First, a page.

Ex-Venezuelan Soldier Says CIA Tried to Bribe Guards for Cuban Terrorist’s Escape

During a phone interview Nelson Díaz, an ex-Venezuelan prison guard, recounted visits by CIA agents to the cell of convicted Cuban terrorist Luis Posada Carriles and the $20,000 bribes they offered in exchange for his escape.

Luis Posada Carriles
Credit: RNV archive

Caracas, Venezuela, April 27, 2005—According to retired Venezuelan National Guard member Nelson Díaz, the CIA financed the escape of Cuban terrorist Luis Posada Carriles from a Venezuelan penitentiary in 1985. During a telephone interview yesterday with the daily morning program En Confianza, on Venezuela’s state television channel,Nelson, who worked in the prison where Posada was in prison for the bombing of a Cuban airliner, spoke of $20,000 dollar bribes that he and several of his co-workers were offered in 1983 to facilitate Posada’s escape. 

According to Venezuelan officials, Posada hired two Venezuelan mercenaries, along with his partner-in-crime, Orlando Bosch, to plant a bomb in a civilian Cuban airplane in 1976, causing it to explode near Barbados.  The tragedy resulted in the deaths of 73 people of various nationalities. 

Although both ex-Cuban nationals were convicted and served part of their sentences in Venezuela, Otto Reich, former Special Advisor to George W. Bush on Latin American Affairs and former Assistant Secretary of State for Western Hemisphere Affairs, arranged that Bosch was released.  Dressed as a priest, Posada escaped from prison in 1985 and fled to Panama where he was convicted and then pardoned for attempting to assassinate Cuban President Fidel Castro.  He has spent the past month in the US, seeking asylum.  Two weeks ago, the Venezuelan government demanded that he be extradited, a request that has yet to be granted or denied.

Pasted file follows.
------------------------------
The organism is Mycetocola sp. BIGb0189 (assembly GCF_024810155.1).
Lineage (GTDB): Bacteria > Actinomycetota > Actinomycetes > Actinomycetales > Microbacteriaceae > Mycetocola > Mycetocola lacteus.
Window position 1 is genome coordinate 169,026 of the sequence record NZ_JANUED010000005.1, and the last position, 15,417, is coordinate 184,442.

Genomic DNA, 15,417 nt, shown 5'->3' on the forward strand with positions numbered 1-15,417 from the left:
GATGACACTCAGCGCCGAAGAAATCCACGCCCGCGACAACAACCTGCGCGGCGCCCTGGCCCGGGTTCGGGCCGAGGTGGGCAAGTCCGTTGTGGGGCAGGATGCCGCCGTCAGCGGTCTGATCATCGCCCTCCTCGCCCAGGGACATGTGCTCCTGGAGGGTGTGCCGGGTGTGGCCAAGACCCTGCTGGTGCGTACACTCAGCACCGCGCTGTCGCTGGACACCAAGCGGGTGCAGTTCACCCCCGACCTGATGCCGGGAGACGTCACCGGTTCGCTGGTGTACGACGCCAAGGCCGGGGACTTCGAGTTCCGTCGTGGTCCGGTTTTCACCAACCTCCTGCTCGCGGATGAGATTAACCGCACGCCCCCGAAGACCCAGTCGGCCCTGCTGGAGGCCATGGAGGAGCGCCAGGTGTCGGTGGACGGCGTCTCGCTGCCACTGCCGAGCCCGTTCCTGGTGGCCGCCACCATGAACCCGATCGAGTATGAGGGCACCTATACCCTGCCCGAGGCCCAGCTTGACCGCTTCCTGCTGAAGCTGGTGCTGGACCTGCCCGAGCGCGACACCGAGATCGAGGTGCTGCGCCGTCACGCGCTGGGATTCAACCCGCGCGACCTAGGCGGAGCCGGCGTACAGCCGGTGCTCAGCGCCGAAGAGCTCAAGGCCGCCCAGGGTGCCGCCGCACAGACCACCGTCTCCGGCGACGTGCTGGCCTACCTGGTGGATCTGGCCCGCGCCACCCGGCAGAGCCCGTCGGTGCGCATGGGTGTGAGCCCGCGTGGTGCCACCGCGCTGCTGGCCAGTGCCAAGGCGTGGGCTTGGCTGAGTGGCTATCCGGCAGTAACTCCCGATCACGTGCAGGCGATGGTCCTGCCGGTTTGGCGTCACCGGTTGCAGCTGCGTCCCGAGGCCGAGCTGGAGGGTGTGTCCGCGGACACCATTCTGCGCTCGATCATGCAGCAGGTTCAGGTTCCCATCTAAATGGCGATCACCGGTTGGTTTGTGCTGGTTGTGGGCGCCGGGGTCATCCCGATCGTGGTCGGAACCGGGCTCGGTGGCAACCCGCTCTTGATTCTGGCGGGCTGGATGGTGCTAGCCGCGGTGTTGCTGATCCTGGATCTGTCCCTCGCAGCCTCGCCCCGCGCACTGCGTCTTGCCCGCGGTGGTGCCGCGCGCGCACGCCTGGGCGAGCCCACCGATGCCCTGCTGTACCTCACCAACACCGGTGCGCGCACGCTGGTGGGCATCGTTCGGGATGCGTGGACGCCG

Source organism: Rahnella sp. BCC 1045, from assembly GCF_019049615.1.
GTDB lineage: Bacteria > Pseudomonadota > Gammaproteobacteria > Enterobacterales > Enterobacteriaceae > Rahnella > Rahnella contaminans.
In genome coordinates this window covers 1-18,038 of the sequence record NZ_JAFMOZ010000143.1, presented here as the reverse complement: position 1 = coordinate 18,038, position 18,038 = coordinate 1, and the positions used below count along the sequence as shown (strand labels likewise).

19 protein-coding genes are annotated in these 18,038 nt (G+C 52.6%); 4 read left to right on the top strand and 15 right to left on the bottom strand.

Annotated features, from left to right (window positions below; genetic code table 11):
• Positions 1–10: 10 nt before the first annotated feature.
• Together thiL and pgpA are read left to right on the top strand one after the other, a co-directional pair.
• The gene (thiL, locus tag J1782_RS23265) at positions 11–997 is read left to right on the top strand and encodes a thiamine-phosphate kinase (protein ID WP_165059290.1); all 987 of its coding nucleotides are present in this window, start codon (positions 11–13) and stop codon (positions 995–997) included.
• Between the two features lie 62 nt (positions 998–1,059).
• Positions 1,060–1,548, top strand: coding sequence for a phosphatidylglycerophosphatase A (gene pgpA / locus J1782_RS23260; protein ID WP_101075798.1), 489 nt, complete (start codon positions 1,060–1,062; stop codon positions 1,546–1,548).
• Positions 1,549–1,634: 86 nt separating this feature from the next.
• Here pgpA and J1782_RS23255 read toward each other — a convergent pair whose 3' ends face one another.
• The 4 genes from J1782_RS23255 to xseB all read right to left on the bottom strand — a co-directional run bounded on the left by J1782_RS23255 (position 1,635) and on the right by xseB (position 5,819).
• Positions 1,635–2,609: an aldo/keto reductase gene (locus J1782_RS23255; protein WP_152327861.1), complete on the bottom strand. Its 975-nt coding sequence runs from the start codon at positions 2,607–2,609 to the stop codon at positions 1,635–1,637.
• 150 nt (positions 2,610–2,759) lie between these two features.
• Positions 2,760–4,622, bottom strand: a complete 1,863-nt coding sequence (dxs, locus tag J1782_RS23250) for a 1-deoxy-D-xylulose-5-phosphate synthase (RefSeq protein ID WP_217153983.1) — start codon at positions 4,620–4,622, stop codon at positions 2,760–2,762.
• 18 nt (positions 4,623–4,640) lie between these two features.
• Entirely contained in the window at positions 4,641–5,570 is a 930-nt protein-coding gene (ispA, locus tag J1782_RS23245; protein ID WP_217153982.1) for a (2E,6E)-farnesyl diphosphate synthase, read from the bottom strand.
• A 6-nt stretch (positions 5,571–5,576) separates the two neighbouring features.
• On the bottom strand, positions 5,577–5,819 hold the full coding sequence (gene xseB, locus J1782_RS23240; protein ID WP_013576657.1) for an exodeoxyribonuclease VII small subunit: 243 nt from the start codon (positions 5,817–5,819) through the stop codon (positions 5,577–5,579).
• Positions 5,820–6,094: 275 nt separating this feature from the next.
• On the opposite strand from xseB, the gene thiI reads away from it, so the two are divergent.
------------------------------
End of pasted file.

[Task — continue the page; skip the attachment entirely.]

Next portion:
Nelson Díaz, currently retired and residing in the Venezuelan state of Barinas, explained that while he was employed as a prison guard both Posada and Bosch were frequently visited by CIA agents and politicians of the Venezuelan political party Acción Democratica (Democratic Action) and they enjoyed special privileges in the prison.

The ex-national guard member recounted that a Lieutenant Colonel working in the penitentiary informed the Venezuelan guards that many of these visitors were CIA agents and ordered them to “keep alert” because one previous escape attempt had already been detected. He went on to explain that in 1983 he and a group of guards were taken from the prison to a nearby building where they were offered $20,000 to let Posada escape. 

Alicia Herrera, a Venezuelan journalist and author of the book We Put the Bomb So What?, which includes the testimonies of several authors of the terrorist act also appeared on En Confianza as a special guest.  During the television show, a taped interview with Bosch was shown in which he defended the sabotage of the Cuban civilian airplane and tried to portray the tragedy as a “patriotic act.”

In her book Herrera writes that the victims of the terrorist act include a Cuban youth fencing team that had just emerged undefeated in a tournament in Caracas as well as students from Guyana that were traveling to Cuba to take advantage of a scholarship to study medicine.

According to Herrera, the most honorable thing for the US to do in this situation is grant Venezuela’s extradition request.  The author also feels that Bosch, who was exonerated in Venezuela by a penal tribunal due to manipulation of evidence and misplaced evidence should be brought to justice.

See also:   Venezuela Issues Extradition Request for Terrorist in U.S.